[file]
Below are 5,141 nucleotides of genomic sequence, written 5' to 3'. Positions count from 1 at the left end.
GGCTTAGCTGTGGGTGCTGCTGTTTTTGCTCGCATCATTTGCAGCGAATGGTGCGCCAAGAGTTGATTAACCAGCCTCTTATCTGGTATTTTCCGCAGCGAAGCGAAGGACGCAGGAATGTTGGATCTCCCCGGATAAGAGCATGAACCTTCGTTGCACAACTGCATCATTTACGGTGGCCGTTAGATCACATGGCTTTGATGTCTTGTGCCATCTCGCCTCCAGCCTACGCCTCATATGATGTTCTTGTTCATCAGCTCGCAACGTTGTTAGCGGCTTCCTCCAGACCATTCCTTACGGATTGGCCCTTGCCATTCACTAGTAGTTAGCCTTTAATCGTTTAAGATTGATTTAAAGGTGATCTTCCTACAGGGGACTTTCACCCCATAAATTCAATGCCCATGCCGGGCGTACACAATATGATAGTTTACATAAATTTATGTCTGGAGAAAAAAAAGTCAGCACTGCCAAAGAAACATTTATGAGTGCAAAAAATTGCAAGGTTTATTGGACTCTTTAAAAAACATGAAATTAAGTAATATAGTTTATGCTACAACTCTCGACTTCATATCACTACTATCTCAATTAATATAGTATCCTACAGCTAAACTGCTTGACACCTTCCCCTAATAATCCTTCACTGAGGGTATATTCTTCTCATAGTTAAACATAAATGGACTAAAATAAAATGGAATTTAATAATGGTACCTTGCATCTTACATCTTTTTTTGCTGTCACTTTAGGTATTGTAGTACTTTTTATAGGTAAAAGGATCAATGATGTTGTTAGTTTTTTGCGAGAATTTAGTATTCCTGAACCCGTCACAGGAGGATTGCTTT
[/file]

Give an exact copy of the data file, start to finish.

Below are 5,141 nucleotides of genomic sequence, written 5' to 3'. Positions count from 1 at the left end.
GGCTTAGCTGTGGGTGCTGCTGTTTTTGCTCGCATCATTTGCAGCGAATGGTGCGCCAAGAGTTGATTAACCAGCCTCTTATCTGGTATTTTCCGCAGCGAAGCGAAGGACGCAGGAATGTTGGATCTCCCCGGATAAGAGCATGAACCTTCGTTGCACAACTGCATCATTTACGGTGGCCGTTAGATCACATGGCTTTGATGTCTTGTGCCATCTCGCCTCCAGCCTACGCCTCATATGATGTTCTTGTTCATCAGCTCGCAACGTTGTTAGCGGCTTCCTCCAGACCATTCCTTACGGATTGGCCCTTGCCATTCACTAGTAGTTAGCCTTTAATCGTTTAAGATTGATTTAAAGGTGATCTTCCTACAGGGGACTTTCACCCCATAAATTCAATGCCCATGCCGGGCGTACACAATATGATAGTTTACATAAATTTATGTCTGGAGAAAAAAAAGTCAGCACTGCCAAAGAAACATTTATGAGTGCAAAAAATTGCAAGGTTTATTGGACTCTTTAAAAAACATGAAATTAAGTAATATAGTTTATGCTACAACTCTCGACTTCATATCACTACTATCTCAATTAATATAGTATCCTACAGCTAAACTGCTTGACACCTTCCCCTAATAATCCTTCACTGAGGGTATATTCTTCTCATAGTTAAACATAAATGGACTAAAATAAAATGGAATTTAATAATGGTACCTTGCATCTTACATCTTTTTTTGCTGTCACTTTAGGTATTGTAGTACTTTTTATAGGTAAAAGGATCAATGATGTTGTTAGTTTTTTGCGAGAATTTAGTATTCCTGAACCCGTCACAGGAGGATTGCTTT